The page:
Title: The emergence of science-driven entrepreneurship in China: a case study of technological innovation in nano-pigment inks

Authors: Yu Meng; Philip Shapira; Li Tang

Addresses: Public Policy and Global Affairs Programme, School of Humanities and Social Sciences, Nanyang Technological University, 637332, Singapore; Program in Science, Technology and Innovation Policy, School of Public Policy, Georgia Institute of Technology, Atlanta, GA 30332-0345, USA ' Manchester Institute of Innovation Research, Manchester Business School, University of Manchester, Manchester, M13 9PL, UK; Program in Science, Technology and Innovation Policy, School of Public Policy, Georgia Institute of Technology, Atlanta, GA 30332-0345, USA ' School of Public Economics and Administration, Shanghai University of Finance and Economics, Shanghai, 200433, China; Program in Science, Technology and Innovation Policy, School of Public Policy, Georgia Institute of Technology, Atlanta, GA 30332-0345, USA

Abstract: All countries face challenges in commercialising scientific advances in emerging technology domains. As an emerging economy, China is rapidly evolving its innovation system, but still faces many issues in linking scientific development with industrial applications. While research and development (R&D) investment in Chinese science has increased significantly in recent years, there are substantial lags and barriers in the deployment of new technology knowledge by business, including by small and medium-sized enterprises. Yet, there are important signs of change within research organisations and in the policy support structures for research commercialisation in China. To explore these developments, this study examines a specific case within the domain of nanotechnology, an emerging technology domain where China is now among the world's biggest R&D performers. We investigate an example in China of science-driven entrepreneurship in a new technology for producing nano-pigment inks for digital inkjet textile printing. The contextual conditions and the development and commercialisation processes of this focal technology are analysed, as we examine the strategies used by the research team to spin-off their research towards commercialisation. We identify key factors in the Chinese innovation system that respectively facilitated and hindered this research commercialisation example, and consider managerial and policy implications raised by the case.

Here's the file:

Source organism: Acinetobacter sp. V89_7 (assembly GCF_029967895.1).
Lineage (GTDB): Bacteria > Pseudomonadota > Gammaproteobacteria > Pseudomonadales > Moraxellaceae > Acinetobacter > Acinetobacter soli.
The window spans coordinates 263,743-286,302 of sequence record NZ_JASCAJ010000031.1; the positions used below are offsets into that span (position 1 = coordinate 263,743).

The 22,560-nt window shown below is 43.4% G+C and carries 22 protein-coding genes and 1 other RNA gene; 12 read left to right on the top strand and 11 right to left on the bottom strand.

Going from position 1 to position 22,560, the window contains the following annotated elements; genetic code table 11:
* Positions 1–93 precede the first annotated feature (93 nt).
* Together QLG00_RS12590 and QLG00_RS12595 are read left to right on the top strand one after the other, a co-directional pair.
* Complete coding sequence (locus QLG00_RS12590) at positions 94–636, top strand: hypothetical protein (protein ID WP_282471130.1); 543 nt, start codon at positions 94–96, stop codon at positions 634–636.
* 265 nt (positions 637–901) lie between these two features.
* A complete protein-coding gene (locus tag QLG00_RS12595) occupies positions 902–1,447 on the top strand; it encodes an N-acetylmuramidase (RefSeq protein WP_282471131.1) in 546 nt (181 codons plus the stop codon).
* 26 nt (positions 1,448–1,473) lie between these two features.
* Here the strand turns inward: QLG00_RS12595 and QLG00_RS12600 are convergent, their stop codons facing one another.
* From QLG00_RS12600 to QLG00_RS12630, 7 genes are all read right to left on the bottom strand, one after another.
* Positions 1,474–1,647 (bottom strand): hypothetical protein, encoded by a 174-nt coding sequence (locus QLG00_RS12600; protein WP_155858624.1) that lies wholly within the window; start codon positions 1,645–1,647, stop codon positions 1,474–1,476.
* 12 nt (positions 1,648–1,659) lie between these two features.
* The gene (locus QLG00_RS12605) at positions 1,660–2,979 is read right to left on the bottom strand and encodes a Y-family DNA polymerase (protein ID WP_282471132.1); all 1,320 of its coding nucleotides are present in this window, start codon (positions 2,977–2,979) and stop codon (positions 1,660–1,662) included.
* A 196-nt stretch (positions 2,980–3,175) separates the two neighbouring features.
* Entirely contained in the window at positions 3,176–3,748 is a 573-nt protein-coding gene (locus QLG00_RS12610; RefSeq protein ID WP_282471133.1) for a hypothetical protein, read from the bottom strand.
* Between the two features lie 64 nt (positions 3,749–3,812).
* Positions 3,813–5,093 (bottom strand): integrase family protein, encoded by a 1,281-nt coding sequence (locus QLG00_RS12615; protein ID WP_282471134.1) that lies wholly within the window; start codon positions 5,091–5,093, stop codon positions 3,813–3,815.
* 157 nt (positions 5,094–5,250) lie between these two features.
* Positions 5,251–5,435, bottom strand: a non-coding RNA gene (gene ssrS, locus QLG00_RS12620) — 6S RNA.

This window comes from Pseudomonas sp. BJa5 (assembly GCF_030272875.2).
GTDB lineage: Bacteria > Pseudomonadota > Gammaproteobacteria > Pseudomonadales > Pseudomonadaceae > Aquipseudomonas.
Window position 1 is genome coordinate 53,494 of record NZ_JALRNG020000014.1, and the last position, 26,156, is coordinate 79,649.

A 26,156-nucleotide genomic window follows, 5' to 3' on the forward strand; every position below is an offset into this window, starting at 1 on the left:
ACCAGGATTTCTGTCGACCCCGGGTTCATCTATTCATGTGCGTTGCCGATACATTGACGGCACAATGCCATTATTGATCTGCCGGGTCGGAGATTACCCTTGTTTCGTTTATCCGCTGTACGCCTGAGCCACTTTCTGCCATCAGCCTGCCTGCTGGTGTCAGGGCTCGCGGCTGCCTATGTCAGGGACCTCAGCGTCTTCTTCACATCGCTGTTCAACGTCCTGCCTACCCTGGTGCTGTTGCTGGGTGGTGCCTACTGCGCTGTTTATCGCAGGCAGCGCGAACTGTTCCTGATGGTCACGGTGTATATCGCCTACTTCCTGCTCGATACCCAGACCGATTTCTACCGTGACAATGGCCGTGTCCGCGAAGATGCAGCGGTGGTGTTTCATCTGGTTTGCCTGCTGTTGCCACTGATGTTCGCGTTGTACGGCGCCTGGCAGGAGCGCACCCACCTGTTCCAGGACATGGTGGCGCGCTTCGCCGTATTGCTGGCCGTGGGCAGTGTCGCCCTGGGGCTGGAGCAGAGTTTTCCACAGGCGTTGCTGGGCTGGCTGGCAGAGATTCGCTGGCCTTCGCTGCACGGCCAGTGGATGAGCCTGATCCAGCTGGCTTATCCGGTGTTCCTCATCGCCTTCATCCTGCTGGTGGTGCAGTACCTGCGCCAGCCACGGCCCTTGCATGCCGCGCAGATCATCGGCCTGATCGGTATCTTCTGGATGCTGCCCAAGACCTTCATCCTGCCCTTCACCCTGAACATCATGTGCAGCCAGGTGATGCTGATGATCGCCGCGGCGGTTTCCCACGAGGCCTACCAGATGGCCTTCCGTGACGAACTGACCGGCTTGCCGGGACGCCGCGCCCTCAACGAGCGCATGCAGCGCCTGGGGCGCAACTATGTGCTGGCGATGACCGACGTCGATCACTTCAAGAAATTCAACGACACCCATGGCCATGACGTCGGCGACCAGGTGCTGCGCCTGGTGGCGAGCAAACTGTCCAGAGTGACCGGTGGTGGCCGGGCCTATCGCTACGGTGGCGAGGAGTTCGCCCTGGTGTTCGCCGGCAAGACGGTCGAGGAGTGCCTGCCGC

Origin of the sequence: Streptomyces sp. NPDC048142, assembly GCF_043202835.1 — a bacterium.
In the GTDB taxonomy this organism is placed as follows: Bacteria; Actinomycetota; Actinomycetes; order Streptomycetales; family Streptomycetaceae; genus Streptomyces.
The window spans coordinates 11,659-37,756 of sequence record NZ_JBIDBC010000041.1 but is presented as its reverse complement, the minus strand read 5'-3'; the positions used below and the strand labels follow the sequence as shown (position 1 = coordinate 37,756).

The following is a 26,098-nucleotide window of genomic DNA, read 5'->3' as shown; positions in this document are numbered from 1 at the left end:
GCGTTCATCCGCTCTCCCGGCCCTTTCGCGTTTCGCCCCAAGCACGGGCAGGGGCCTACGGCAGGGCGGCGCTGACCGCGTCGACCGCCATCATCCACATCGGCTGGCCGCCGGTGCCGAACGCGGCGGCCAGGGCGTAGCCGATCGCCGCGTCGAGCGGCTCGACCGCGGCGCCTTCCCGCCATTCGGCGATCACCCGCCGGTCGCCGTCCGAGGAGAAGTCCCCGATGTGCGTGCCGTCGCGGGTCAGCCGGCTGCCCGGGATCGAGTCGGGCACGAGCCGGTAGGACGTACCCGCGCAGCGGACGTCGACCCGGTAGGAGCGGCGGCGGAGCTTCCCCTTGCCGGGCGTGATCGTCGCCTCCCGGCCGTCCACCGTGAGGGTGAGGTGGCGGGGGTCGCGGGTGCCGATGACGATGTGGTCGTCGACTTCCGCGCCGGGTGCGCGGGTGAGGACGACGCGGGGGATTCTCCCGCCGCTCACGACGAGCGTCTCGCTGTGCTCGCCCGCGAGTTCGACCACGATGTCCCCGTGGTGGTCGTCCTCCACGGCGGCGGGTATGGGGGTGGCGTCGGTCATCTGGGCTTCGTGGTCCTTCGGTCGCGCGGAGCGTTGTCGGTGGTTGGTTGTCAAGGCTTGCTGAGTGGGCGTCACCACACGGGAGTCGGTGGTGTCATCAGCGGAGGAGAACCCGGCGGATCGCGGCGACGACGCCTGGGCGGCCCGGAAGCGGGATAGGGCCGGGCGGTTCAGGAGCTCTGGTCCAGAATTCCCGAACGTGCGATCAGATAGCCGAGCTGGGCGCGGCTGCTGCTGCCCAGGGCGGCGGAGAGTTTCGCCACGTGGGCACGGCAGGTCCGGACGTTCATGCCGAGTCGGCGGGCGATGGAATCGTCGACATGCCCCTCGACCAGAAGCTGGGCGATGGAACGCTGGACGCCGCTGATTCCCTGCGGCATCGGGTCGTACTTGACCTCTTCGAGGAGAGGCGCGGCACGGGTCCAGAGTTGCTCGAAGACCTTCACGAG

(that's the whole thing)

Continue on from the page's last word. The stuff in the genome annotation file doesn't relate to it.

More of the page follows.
Keywords: nanotechnology; nanopigment ink; digital inkjet printing; textiles; China; science-driven entrepreneurship; technological innovation; pigment inks; research commercialisation; R&D; textile industry; textile printing; spin-offs.

DOI: 10.1504/IJEIM.2013.055221

International Journal of Entrepreneurship and Innovation Management, 2013 Vol.17 No.1/2/3, pp.162 - 176

Accepted: 16 Jan 2013
Published online: 23 Jul 2013 *

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